Three weeks after the powerful Hurricane Matthew devastated southwestern Haiti, thousands of those displaced by the storm are living in "inhumane" conditions in government-run shelters, a United Nations expert said on Tuesday.
After a nine-day tour of Haiti, an independent UN human rights observer Gustavo Gallon described the difficult conditions the people were living in.
"There is no food, no access to health services, no drinking water, and no clean installations and proper toilets," Gallon said shocked at the terrible state of the shelters.
"These people are squeezed into 20 classrooms. They are hungry. There are two babies that were born there without help for delivery, and there are around 20 pregnant women there," he spoke about the Nord Alexis school, which is housing some 3,000 storm refugees, or 525 families, in the town of Jeremie.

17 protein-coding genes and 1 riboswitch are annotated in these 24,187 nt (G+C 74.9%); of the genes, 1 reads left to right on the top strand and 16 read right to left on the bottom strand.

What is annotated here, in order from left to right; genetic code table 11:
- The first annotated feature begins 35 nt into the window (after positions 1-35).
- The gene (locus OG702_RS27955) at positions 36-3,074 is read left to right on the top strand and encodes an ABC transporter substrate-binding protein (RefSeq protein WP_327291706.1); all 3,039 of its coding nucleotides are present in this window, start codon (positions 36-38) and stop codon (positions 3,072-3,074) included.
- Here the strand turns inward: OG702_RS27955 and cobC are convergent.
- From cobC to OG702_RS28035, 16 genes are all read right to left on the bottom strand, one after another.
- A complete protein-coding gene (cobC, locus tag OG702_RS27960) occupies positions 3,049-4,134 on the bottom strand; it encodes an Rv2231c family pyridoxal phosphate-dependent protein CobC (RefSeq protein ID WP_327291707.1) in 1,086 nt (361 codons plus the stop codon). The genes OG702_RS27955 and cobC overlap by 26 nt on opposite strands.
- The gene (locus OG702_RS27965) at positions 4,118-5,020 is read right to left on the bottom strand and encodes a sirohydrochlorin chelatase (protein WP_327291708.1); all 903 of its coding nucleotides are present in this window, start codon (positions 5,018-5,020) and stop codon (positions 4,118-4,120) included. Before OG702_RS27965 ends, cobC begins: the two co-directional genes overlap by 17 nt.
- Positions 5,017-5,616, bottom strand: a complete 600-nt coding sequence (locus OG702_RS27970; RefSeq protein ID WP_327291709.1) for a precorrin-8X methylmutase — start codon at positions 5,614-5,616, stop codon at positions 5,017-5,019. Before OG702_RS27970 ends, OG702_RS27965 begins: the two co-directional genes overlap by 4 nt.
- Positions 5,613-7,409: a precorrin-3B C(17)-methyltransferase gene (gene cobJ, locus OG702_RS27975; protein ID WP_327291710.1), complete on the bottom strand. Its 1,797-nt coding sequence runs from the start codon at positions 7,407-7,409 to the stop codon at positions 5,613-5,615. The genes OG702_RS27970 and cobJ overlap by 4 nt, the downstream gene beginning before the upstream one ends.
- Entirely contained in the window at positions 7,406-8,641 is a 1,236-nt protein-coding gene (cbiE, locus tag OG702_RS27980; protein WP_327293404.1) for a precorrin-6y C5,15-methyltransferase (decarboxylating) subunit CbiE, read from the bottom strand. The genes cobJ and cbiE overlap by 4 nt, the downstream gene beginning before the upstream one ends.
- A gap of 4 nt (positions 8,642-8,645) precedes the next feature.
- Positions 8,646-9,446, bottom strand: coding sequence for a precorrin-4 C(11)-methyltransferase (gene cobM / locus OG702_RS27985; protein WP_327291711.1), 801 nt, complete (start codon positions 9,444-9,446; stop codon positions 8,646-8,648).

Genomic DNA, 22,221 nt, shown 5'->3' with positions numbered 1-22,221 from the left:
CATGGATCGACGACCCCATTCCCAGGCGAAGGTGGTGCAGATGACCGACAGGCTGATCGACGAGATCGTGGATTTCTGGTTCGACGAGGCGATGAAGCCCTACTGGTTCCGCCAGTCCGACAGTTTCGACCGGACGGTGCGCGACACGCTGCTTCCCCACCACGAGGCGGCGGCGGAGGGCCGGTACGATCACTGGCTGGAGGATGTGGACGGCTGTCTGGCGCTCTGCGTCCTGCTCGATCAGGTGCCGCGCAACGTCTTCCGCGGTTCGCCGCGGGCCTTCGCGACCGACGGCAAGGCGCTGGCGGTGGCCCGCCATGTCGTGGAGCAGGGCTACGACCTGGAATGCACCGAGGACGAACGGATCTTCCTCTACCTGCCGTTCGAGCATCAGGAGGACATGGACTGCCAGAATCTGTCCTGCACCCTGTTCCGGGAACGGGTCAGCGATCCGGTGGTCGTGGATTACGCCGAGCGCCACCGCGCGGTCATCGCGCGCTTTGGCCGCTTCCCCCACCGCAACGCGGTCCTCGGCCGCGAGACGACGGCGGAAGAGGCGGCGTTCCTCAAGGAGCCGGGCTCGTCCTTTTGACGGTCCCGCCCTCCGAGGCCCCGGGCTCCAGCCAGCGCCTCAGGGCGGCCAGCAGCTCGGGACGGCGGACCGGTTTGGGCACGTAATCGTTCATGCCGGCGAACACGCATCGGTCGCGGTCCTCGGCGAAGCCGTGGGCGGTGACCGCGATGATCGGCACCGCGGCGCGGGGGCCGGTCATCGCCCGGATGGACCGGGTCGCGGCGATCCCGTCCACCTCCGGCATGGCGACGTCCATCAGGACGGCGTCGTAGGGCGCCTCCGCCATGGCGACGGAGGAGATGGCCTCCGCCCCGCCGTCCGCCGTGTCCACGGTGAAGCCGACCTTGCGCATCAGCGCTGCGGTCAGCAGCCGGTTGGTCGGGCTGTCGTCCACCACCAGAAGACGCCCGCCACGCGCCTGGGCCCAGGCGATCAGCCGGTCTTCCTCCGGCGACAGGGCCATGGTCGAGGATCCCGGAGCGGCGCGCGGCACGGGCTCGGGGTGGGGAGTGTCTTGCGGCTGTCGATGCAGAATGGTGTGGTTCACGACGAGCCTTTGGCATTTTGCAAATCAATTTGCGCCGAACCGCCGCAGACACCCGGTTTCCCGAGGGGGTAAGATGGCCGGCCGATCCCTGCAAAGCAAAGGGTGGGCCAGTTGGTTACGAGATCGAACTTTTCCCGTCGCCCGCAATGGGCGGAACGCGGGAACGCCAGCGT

Warning of the psychological effects of the trauma, Gallon recalled how a young woman told him "we all became mentally ill."
"The conditions in which these people find themselves in are inhumane and should be resolved immediately," he added.
The hurricane destroyed or heavily damaged more than 770 schools, and the schools that were unaffected have been taken over by thousands of displaced families.
Given the great stress suffered by storm refugees, many of whom lost everything, Gallon was perplexed by Haitian authorities' orders to prepare to resume classes.
At least 546 people were killed, and more than 175,000 people were displaced in the storm that hit Haiti on October 4.